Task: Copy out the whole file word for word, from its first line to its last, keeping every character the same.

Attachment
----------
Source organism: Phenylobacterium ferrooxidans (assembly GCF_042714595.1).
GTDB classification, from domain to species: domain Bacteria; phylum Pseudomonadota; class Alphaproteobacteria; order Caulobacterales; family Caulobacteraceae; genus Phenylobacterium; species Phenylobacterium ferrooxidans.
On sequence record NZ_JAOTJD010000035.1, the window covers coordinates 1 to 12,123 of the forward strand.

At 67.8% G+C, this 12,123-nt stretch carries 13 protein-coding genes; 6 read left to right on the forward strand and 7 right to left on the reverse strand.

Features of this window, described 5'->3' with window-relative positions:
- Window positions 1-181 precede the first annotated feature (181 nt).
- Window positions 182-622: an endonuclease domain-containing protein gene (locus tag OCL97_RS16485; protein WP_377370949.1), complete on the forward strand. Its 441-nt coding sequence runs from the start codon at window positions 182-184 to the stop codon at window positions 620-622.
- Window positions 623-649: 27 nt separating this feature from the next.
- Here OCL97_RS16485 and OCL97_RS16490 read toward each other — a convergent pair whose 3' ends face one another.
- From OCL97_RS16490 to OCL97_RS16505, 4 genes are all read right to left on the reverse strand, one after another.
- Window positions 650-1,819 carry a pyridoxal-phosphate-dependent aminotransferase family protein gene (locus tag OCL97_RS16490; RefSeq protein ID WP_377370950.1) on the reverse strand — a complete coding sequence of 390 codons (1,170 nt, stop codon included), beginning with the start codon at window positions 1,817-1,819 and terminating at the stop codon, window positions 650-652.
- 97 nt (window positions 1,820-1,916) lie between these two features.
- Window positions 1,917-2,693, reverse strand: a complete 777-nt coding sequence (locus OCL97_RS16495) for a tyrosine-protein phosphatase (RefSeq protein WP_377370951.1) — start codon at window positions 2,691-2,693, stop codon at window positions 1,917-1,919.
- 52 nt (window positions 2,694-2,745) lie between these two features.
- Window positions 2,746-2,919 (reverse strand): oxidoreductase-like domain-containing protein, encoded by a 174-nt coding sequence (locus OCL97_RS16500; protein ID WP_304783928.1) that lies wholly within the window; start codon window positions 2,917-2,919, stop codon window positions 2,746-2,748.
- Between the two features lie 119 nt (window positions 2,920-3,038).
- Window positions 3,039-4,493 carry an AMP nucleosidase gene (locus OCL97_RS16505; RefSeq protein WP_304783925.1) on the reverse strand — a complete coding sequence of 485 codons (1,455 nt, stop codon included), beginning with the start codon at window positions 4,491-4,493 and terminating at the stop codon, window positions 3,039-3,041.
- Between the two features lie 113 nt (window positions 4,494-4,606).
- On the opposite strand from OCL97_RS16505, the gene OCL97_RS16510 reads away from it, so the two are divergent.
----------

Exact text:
Source organism: Phenylobacterium ferrooxidans (assembly GCF_042714595.1).
GTDB classification, from domain to species: domain Bacteria; phylum Pseudomonadota; class Alphaproteobacteria; order Caulobacterales; family Caulobacteraceae; genus Phenylobacterium; species Phenylobacterium ferrooxidans.
On sequence record NZ_JAOTJD010000035.1, the window covers coordinates 1 to 12,123 of the forward strand.

At 67.8% G+C, this 12,123-nt stretch carries 13 protein-coding genes; 6 read left to right on the forward strand and 7 right to left on the reverse strand.

Features of this window, described 5'->3' with window-relative positions:
- Window positions 1-181 precede the first annotated feature (181 nt).
- Window positions 182-622: an endonuclease domain-containing protein gene (locus tag OCL97_RS16485; protein WP_377370949.1), complete on the forward strand. Its 441-nt coding sequence runs from the start codon at window positions 182-184 to the stop codon at window positions 620-622.
- Window positions 623-649: 27 nt separating this feature from the next.
- Here OCL97_RS16485 and OCL97_RS16490 read toward each other — a convergent pair whose 3' ends face one another.
- From OCL97_RS16490 to OCL97_RS16505, 4 genes are all read right to left on the reverse strand, one after another.
- Window positions 650-1,819 carry a pyridoxal-phosphate-dependent aminotransferase family protein gene (locus tag OCL97_RS16490; RefSeq protein ID WP_377370950.1) on the reverse strand — a complete coding sequence of 390 codons (1,170 nt, stop codon included), beginning with the start codon at window positions 1,817-1,819 and terminating at the stop codon, window positions 650-652.
- 97 nt (window positions 1,820-1,916) lie between these two features.
- Window positions 1,917-2,693, reverse strand: a complete 777-nt coding sequence (locus OCL97_RS16495) for a tyrosine-protein phosphatase (RefSeq protein WP_377370951.1) — start codon at window positions 2,691-2,693, stop codon at window positions 1,917-1,919.
- 52 nt (window positions 2,694-2,745) lie between these two features.
- Window positions 2,746-2,919 (reverse strand): oxidoreductase-like domain-containing protein, encoded by a 174-nt coding sequence (locus OCL97_RS16500; protein ID WP_304783928.1) that lies wholly within the window; start codon window positions 2,917-2,919, stop codon window positions 2,746-2,748.
- Between the two features lie 119 nt (window positions 2,920-3,038).
- Window positions 3,039-4,493 carry an AMP nucleosidase gene (locus OCL97_RS16505; RefSeq protein WP_304783925.1) on the reverse strand — a complete coding sequence of 485 codons (1,455 nt, stop codon included), beginning with the start codon at window positions 4,491-4,493 and terminating at the stop codon, window positions 3,039-3,041.
- Between the two features lie 113 nt (window positions 4,494-4,606).
- On the opposite strand from OCL97_RS16505, the gene OCL97_RS16510 reads away from it, so the two are divergent.